viernes, 3 de marzo de 2017

MMWR Vol. 66 / No. 8 ► Response to a Large Polio Outbreak in a Setting of Conflict — Middle East, 2013–2015 Weekly / March 3, 2017 / 66(8);227–231

Response to a Large Polio Outbreak in a Setting of Conflict — Middle East, 2013–2015 | MMWR
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MMWR Weekly
Vol. 66, No. 8
March 03, 2017


Response to a Large Polio Outbreak in a Setting of Conflict — Middle East, 2013–2015


Chukwuma Mbaeyi, DDS1; Michael J. Ryan, MD2; Philip Smith, MD2; Abdirahman Mahamud, MD2; Noha Farag, MD, PhD1; Salah Haithami, MD2; Magdi Sharaf, MD2; Jaume C. Jorba, PhD3; Derek Ehrhardt, MPH, MSN1 (View author affiliations)
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Summary

What is already known about this topic?
Afghanistan, Nigeria, and Pakistan are the only three countries that have never interrupted endemic transmission of wild poliovirus (WPV). Continued WPV circulation in these countries poses a risk for polio outbreaks in polio-free regions of the world, especially in countries experiencing conflict and insecurity, with attendant disruption of health care and immunization services.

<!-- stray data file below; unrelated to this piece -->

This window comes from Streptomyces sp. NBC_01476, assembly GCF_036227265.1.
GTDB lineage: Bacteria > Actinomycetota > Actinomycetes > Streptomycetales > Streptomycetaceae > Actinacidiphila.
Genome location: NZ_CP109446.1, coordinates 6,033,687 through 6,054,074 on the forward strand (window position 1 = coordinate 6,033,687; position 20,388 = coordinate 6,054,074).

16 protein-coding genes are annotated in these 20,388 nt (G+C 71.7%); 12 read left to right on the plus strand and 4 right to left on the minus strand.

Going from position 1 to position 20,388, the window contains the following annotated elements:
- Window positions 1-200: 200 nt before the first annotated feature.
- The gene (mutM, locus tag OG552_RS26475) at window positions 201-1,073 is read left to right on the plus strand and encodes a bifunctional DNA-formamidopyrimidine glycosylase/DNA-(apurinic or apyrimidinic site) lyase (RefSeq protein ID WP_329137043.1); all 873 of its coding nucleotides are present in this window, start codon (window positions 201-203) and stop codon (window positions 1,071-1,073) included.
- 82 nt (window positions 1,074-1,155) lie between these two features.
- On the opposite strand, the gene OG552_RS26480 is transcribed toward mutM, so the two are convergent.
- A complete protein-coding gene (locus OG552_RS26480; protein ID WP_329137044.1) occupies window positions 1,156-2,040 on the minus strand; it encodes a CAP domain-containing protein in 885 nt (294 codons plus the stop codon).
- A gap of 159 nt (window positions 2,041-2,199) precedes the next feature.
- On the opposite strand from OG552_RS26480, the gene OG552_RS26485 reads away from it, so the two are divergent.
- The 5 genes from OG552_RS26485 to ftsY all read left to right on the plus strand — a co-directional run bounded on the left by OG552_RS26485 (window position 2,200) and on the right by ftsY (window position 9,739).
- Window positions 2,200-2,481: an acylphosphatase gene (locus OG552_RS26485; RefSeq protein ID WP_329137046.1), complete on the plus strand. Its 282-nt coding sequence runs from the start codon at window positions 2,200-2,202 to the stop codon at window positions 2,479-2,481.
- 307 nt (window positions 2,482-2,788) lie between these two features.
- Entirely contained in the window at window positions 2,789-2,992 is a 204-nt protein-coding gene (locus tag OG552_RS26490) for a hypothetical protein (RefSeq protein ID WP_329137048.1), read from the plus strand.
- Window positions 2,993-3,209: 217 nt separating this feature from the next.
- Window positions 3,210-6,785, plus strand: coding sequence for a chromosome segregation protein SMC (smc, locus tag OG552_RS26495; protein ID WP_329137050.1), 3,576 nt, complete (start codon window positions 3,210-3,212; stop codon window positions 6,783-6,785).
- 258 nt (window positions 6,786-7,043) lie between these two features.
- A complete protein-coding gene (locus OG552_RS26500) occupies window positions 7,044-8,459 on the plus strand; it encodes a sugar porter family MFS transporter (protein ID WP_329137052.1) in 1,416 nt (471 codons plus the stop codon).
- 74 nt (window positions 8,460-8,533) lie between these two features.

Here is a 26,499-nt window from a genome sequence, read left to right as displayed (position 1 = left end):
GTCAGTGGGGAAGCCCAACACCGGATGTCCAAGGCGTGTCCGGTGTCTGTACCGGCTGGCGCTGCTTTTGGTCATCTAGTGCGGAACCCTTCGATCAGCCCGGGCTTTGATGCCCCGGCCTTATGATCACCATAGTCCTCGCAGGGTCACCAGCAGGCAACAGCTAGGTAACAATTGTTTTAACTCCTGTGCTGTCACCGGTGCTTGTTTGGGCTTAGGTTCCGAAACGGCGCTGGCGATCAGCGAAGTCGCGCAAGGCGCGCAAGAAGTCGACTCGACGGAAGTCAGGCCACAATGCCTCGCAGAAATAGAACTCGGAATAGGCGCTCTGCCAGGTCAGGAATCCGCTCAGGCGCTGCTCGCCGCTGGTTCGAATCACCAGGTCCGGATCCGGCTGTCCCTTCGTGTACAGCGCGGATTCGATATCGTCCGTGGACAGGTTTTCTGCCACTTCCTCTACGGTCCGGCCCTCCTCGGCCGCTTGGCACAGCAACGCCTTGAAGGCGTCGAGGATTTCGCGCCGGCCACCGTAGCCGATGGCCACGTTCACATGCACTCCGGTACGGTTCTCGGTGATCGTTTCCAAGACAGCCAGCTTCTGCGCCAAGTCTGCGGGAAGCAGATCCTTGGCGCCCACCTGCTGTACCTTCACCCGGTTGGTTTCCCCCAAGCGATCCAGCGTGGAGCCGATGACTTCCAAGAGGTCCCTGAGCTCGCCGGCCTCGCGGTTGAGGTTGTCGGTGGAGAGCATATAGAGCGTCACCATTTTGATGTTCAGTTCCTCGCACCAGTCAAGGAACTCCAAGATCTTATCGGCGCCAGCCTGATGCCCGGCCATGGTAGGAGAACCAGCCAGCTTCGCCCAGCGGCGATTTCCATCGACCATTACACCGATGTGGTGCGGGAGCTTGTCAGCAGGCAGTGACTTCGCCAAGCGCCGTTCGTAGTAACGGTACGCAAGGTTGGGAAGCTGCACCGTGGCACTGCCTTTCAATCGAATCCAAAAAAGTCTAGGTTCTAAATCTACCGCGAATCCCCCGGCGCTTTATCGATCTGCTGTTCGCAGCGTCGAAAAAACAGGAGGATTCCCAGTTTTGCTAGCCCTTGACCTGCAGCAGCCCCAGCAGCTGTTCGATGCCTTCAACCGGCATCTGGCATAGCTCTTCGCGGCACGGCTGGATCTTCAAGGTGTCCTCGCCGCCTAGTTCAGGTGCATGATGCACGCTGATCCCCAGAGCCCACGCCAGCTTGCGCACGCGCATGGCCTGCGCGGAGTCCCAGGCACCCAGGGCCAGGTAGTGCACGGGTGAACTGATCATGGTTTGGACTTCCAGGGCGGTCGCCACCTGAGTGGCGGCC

What is added by this report?
A WPV outbreak occurred in Syria and Iraq during 2013–2014 after importation of a poliovirus strain circulating in Pakistan. The outbreak represented the first occurrence of polio cases in both countries in approximately a decade, and resulted in 38 polio cases, including 36 in Syria and two in Iraq. Development and implementation of an integrated response plan for strengthening acute flaccid paralysis surveillance and synchronized mass vaccination campaigns by eight national governments in the Middle East facilitated interruption of the outbreak within 6 months of its identification.
What are the implications for public health practice?
Countries experiencing active conflict and chronic insecurity are at increased risk for polio outbreaks because of political instability and population displacement hindering delivery of immunization services. Adoption of a concerted approach to planning and implementing response activities, with involvement of more stable neighboring countries, could serve as a useful model for polio outbreak response in areas affected by conflict, as exemplified by the Middle East polio outbreak response.

Chukwuma Mbaeyi, DDS1; Michael J. Ryan, MD2; Philip Smith, MD2; Abdirahman Mahamud, MD2; Noha Farag, MD, PhD1; Salah Haithami, MD2; Magdi Sharaf, MD2; Jaume C. Jorba, PhD3; Derek Ehrhardt, MPH, MSN1 (View author affiliations)
View suggested citation